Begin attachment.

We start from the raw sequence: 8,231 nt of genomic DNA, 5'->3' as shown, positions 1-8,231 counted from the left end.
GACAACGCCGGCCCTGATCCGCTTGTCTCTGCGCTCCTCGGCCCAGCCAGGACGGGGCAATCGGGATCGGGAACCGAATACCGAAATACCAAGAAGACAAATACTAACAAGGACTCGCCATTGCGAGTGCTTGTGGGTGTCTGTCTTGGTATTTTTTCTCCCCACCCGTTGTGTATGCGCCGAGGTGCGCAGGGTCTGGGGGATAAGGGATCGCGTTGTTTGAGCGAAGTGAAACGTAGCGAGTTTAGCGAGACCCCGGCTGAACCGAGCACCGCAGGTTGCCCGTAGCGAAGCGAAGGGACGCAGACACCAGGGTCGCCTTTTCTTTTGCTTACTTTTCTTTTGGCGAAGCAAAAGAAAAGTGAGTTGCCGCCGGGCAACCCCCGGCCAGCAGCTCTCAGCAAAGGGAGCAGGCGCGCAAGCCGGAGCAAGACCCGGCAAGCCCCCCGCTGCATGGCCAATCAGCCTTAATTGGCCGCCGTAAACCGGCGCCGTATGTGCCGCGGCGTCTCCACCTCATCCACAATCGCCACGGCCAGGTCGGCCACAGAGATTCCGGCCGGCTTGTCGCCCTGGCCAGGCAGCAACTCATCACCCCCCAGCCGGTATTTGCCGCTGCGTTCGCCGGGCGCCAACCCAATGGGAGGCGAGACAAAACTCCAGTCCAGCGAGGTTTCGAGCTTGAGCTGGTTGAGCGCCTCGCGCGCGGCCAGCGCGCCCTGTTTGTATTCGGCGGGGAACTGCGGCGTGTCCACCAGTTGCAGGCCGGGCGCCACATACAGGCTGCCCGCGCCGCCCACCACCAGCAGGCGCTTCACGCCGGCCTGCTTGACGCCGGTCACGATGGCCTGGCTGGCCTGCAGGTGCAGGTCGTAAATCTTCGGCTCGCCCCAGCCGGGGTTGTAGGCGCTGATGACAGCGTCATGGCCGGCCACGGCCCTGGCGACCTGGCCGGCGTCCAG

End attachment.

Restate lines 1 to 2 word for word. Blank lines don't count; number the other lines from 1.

We start from the raw sequence: 8,231 nt of genomic DNA, 5'->3' as shown, positions 1-8,231 counted from the left end.
GACAACGCCGGCCCTGATCCGCTTGTCTCTGCGCTCCTCGGCCCAGCCAGGACGGGGCAATCGGGATCGGGAACCGAATACCGAAATACCAAGAAGACAAATACTAACAAGGACTCGCCATTGCGAGTGCTTGTGGGTGTCTGTCTTGGTATTTTTTCTCCCCACCCGTTGTGTATGCGCCGAGGTGCGCAGGGTCTGGGGGATAAGGGATCGCGTTGTTTGAGCGAAGTGAAACGTAGCGAGTTTAGCGAGACCCCGGCTGAACCGAGCACCGCAGGTTGCCCGTAGCGAAGCGAAGGGACGCAGACACCAGGGTCGCCTTTTCTTTTGCTTACTTTTCTTTTGGCGAAGCAAAAGAAAAGTGAGTTGCCGCCGGGCAACCCCCGGCCAGCAGCTCTCAGCAAAGGGAGCAGGCGCGCAAGCCGGAGCAAGACCCGGCAAGCCCCCCGCTGCATGGCCAATCAGCCTTAATTGGCCGCCGTAAACCGGCGCCGTATGTGCCGCGGCGTCTCCACCTCATCCACAATCGCCACGGCCAGGTCGGCCACAGAGATTCCGGCCGGCTTGTCGCCCTGGCCAGGCAGCAACTCATCACCCCCCAGCCGGTATTTGCCGCTGCGTTCGCCGGGCGCCAACCCAATGGGAGGCGAGACAAAACTCCAGTCCAGCGAGGTTTCGAGCTTGAGCTGGTTGAGCGCCTCGCGCGCGGCCAGCGCGCCCTGTTTGTATTCGGCGGGGAACTGCGGCGTGTCCACCAGTTGCAGGCCGGGCGCCACATACAGGCTGCCCGCGCCGCCCACCACCAGCAGGCGCTTCACGCCGGCCTGCTTGACGCCGGTCACGATGGCCTGGCTGGCCTGCAGGTGCAGGTCGTAAATCTTCGGCTCGCCCCAGCCGGGGTTGTAGGCGCTGATGACAGCGTCATGGCCGGCCACGGCCCTGGCGACCTGGCCGGCGTCCAG